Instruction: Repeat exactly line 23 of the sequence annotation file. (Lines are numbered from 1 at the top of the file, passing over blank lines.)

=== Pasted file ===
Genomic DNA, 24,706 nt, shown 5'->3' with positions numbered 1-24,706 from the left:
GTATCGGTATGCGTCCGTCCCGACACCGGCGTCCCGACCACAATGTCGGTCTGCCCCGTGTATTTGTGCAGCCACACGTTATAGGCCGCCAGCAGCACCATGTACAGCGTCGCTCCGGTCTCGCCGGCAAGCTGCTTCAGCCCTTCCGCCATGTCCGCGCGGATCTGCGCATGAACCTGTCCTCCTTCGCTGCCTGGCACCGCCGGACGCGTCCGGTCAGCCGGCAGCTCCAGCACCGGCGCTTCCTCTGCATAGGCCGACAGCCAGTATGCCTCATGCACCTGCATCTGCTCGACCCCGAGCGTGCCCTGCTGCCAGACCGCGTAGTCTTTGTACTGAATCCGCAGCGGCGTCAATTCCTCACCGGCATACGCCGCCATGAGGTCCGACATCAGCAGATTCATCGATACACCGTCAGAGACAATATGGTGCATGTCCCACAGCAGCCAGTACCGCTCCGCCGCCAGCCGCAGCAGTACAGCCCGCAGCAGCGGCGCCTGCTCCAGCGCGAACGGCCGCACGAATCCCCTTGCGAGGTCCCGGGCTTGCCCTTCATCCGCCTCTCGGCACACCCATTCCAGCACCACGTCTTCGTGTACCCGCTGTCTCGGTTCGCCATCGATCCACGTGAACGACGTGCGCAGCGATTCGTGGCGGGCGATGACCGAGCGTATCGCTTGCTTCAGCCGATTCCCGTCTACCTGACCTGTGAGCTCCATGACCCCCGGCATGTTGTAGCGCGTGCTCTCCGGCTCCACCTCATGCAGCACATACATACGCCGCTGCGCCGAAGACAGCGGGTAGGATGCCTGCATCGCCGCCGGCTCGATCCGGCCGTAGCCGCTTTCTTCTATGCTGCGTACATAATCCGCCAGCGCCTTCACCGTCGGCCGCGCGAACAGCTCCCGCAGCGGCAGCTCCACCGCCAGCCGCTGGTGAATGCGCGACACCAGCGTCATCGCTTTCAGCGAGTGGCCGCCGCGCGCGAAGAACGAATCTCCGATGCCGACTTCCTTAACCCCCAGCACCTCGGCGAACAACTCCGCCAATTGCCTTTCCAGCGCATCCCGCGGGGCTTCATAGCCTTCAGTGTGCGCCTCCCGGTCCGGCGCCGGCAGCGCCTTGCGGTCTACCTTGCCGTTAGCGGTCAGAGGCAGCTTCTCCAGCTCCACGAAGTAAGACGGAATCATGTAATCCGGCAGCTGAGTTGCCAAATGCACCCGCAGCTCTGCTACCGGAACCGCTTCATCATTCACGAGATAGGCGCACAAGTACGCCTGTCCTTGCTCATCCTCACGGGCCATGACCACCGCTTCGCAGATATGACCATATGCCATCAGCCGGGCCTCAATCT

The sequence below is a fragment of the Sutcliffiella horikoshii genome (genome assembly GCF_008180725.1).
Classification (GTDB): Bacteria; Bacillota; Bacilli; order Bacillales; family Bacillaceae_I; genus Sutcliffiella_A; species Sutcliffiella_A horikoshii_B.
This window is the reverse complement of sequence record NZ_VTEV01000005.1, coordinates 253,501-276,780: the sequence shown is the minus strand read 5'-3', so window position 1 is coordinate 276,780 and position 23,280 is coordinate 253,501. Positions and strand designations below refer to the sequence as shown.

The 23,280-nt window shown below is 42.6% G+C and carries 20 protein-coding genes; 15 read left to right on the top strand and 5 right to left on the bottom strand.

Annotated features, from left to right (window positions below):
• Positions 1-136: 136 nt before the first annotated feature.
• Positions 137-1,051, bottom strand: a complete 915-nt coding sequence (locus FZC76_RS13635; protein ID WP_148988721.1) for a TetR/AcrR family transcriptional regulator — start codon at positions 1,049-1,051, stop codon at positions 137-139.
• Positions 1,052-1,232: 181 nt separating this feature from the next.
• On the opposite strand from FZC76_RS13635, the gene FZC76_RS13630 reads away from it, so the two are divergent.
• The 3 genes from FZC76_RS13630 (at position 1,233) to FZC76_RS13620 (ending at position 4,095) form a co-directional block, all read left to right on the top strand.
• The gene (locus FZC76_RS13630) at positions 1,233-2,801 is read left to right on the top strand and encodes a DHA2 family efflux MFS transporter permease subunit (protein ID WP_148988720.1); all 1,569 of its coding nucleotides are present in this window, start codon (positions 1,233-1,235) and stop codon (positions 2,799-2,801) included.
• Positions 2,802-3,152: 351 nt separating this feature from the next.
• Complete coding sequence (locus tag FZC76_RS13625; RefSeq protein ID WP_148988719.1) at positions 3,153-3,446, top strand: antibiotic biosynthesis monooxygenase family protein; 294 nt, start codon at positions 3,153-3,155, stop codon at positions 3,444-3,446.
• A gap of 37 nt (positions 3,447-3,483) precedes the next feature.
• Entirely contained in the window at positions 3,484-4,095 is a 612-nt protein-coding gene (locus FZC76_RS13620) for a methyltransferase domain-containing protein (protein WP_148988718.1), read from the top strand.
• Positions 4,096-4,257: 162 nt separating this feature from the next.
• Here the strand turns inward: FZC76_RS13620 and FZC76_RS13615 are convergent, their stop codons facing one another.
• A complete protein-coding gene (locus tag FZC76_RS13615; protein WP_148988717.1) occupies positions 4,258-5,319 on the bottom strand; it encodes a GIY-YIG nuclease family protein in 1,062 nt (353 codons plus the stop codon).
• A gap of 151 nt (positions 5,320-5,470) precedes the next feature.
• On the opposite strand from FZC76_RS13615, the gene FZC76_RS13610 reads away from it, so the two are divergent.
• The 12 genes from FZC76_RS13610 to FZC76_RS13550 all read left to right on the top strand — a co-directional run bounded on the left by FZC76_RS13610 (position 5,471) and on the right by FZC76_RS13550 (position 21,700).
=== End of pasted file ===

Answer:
• The 12 genes from FZC76_RS13610 to FZC76_RS13550 all read left to right on the top strand — a co-directional run bounded on the left by FZC76_RS13610 (position 5,471) and on the right by FZC76_RS13550 (position 21,700).